The attendant yelled at us again, since we made a quick stop in the first pool we went into to warm up before changing, and we went back to the changing room to find our clothes. We met our Spanish-speaking friend again, who didn’t quite understand everything Evan was asking him, and we chatted a bit about where we were from. He was Hungarian — I don’t know where his passion for Spanish came from, but he was also wearing an Espana lanyard around his neck. And we told him we were American, to which he asked, “North or south?” Then asked if we were from Canada. And then maybe Mexico before we cleared it up that we were from the U.S.

We could have spent a bit more time there, but the time we did have was relaxing and fun, and we’re happy to check one more must-do off our list.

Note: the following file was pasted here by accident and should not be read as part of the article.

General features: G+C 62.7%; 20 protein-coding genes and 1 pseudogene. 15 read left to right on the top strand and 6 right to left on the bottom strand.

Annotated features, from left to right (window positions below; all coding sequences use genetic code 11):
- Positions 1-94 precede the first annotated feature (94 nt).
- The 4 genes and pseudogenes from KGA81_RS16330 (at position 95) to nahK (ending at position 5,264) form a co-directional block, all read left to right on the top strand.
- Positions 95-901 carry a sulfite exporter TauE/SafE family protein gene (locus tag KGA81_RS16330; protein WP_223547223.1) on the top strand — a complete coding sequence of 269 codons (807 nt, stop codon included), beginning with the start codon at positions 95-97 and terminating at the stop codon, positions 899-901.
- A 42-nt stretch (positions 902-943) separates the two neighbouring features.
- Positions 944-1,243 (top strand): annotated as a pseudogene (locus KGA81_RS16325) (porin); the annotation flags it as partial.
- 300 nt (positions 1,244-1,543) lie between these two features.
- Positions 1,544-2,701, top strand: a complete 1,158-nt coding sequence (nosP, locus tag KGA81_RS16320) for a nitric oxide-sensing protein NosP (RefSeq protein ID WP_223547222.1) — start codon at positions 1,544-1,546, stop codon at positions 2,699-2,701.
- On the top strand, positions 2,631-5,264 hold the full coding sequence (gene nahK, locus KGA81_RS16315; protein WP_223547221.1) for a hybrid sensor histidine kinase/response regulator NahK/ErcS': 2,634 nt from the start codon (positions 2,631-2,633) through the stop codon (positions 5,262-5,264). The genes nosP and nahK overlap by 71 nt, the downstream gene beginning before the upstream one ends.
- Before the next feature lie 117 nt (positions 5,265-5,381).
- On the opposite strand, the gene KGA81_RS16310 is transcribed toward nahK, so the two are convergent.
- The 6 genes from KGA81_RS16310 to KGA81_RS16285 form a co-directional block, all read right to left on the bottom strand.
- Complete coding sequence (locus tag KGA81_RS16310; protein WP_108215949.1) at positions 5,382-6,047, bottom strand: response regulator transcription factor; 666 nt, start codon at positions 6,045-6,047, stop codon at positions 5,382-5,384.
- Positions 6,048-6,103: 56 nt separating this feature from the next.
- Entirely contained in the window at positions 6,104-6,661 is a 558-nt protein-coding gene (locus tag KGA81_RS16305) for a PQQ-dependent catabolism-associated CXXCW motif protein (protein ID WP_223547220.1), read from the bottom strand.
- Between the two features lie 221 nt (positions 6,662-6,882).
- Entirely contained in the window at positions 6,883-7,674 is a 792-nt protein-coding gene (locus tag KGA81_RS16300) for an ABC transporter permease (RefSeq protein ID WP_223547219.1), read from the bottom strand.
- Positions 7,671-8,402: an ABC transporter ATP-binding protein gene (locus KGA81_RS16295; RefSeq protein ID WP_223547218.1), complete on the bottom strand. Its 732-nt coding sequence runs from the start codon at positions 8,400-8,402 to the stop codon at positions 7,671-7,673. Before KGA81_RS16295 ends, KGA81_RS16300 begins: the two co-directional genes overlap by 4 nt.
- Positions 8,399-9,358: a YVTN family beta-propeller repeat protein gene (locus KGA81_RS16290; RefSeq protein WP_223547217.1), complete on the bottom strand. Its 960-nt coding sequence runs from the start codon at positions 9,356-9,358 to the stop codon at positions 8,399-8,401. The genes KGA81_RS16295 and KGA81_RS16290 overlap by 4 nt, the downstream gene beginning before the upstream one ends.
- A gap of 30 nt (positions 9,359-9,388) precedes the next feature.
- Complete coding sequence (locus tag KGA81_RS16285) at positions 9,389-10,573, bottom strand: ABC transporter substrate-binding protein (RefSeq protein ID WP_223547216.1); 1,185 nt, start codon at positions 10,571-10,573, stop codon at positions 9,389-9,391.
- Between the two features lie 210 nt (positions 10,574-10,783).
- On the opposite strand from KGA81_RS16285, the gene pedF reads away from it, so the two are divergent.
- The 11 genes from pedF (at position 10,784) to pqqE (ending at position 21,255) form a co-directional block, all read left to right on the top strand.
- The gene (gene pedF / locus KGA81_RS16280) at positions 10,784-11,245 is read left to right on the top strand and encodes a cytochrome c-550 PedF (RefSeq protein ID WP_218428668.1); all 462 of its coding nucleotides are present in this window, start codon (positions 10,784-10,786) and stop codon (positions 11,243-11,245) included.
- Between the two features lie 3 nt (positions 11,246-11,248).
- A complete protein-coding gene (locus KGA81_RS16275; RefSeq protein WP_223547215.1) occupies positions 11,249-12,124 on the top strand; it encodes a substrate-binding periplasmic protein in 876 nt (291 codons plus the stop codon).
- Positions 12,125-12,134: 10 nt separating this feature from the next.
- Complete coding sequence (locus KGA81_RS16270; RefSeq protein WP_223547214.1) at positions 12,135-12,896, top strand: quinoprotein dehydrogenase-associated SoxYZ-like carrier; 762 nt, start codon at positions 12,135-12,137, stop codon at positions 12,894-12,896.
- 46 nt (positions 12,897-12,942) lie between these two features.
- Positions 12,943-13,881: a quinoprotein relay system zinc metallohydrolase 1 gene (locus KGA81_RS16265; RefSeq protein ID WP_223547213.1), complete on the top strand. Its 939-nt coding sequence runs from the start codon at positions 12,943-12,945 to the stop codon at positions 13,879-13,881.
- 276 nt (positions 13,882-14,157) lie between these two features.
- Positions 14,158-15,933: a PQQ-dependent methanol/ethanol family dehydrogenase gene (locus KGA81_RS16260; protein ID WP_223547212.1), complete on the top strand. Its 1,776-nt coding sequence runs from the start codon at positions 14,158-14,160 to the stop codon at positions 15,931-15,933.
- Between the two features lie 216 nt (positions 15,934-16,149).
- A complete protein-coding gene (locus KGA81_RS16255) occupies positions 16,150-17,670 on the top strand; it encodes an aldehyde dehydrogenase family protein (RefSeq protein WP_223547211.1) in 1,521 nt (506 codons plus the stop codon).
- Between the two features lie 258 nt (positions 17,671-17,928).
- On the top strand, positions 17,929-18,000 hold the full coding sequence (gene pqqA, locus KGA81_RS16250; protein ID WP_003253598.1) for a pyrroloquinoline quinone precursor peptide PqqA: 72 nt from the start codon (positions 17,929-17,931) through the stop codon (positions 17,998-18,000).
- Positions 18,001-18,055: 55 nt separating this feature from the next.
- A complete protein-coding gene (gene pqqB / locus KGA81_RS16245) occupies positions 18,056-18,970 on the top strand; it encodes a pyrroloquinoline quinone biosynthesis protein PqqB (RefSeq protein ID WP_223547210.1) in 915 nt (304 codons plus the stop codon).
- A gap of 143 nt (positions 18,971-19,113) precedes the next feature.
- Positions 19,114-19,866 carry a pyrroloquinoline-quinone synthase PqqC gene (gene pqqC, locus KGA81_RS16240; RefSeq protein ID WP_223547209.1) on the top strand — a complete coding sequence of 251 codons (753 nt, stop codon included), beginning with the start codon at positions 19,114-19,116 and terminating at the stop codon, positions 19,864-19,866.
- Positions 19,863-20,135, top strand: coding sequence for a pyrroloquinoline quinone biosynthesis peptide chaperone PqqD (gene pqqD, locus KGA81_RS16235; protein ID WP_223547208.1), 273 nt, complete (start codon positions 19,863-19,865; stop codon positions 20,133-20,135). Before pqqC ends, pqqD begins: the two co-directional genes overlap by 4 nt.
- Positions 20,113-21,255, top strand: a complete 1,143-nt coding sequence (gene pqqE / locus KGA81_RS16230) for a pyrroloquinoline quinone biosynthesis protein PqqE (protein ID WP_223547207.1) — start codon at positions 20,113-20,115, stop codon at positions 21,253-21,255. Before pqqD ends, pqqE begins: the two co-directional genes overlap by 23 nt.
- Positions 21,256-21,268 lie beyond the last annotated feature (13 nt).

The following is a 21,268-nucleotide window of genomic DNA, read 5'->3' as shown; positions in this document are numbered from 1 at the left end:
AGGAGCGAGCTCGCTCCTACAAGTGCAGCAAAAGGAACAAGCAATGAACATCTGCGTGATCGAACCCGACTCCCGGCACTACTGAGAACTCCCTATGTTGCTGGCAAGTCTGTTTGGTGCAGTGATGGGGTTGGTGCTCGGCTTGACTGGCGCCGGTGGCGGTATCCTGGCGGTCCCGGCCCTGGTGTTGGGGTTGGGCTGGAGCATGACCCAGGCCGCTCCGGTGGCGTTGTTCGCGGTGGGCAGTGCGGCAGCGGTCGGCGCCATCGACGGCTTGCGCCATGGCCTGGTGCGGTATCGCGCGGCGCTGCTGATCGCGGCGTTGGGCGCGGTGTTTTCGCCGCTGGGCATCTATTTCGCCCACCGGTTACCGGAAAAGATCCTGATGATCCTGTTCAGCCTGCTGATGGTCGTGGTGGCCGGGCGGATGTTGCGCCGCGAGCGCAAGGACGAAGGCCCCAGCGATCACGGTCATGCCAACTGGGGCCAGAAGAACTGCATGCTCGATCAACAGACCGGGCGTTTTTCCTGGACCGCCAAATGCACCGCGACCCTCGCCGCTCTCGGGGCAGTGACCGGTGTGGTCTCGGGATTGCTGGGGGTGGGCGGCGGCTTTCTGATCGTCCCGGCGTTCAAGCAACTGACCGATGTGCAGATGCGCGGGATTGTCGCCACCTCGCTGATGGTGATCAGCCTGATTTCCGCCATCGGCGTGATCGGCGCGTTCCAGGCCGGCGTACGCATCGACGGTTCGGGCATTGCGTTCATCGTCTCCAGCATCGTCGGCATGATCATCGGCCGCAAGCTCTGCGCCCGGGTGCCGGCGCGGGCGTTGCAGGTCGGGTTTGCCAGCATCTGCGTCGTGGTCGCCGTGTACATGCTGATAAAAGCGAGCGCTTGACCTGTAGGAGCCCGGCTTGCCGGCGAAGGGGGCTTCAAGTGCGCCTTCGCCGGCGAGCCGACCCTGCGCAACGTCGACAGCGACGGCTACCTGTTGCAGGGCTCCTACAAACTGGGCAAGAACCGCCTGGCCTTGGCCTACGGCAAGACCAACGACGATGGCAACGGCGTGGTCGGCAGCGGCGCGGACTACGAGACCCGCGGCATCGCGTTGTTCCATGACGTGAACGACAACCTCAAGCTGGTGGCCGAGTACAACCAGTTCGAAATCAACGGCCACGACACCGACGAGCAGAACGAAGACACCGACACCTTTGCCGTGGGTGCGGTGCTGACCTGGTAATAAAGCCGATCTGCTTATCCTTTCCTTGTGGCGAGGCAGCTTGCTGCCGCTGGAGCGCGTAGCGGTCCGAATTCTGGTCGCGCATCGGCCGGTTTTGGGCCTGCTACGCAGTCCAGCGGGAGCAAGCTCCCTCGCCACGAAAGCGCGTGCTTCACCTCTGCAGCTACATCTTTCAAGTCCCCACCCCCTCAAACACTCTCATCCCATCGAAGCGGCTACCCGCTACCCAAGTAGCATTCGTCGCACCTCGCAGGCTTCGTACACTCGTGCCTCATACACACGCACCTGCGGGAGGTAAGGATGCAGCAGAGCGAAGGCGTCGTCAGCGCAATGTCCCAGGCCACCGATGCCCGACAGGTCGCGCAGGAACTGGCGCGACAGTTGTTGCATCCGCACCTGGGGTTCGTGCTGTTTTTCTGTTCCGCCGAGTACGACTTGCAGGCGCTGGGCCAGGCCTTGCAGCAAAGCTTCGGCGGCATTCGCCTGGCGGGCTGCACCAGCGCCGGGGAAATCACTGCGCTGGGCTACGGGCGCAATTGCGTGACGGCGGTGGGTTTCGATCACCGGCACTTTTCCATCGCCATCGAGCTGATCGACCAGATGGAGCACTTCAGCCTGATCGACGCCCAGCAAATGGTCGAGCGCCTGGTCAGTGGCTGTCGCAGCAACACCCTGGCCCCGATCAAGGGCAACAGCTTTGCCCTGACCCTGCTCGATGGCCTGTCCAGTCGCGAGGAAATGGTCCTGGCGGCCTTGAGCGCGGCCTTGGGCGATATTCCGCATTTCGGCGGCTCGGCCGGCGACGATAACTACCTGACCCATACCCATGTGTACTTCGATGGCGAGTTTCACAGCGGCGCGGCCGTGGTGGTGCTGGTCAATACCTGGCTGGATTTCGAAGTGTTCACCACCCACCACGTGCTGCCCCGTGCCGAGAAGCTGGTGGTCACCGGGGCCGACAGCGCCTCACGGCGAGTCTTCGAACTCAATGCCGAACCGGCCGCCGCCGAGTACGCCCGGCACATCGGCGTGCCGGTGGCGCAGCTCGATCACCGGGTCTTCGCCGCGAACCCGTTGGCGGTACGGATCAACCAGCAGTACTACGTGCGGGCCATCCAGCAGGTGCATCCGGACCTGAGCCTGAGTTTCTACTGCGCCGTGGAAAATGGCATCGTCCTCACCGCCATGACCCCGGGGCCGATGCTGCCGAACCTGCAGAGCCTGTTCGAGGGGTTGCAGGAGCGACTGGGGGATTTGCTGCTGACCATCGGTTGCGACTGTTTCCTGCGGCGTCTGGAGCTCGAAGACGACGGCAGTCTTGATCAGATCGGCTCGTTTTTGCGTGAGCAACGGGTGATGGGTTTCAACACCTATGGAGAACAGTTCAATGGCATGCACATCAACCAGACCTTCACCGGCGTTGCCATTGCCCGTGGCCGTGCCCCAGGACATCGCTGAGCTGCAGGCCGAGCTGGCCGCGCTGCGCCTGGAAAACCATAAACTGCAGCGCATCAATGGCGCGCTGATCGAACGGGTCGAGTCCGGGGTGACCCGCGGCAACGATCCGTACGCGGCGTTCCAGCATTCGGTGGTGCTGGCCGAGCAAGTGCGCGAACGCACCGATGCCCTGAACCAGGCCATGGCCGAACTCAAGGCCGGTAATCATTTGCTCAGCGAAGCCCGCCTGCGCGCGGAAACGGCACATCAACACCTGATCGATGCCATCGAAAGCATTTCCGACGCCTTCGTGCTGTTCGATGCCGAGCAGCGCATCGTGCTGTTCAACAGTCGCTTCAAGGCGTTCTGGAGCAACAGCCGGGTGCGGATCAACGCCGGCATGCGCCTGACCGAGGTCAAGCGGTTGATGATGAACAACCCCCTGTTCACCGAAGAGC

We didn’t bring a camera, but Evan took a few cell phone shots, so hopefully I can put those up later.

One Last Dinner at Cafe Bouchon

Last night, we tackled item #4 on the list and went to Cafe Bouchon with Bernat, Peter, Ian and Gyula. We drank Ian’s favorite wine there — which is very good, and I’d call it our favorite there, too, but Ian is the one who found it first, I believe — he also bought a case to take home. The restaurant was decorated for Christmas. Nothing too over-the-top or anything, but it was festive. And Gyula brought all of us CDs of Hungarian Christmas music from one of his favorite bands.

We had the standard fare. Salad and the grilled mixed cheese plate for me, which was a bit light on the veggies and had walnuts and cashews in it this time. And everyone else had spicy goulash and potato croquettes.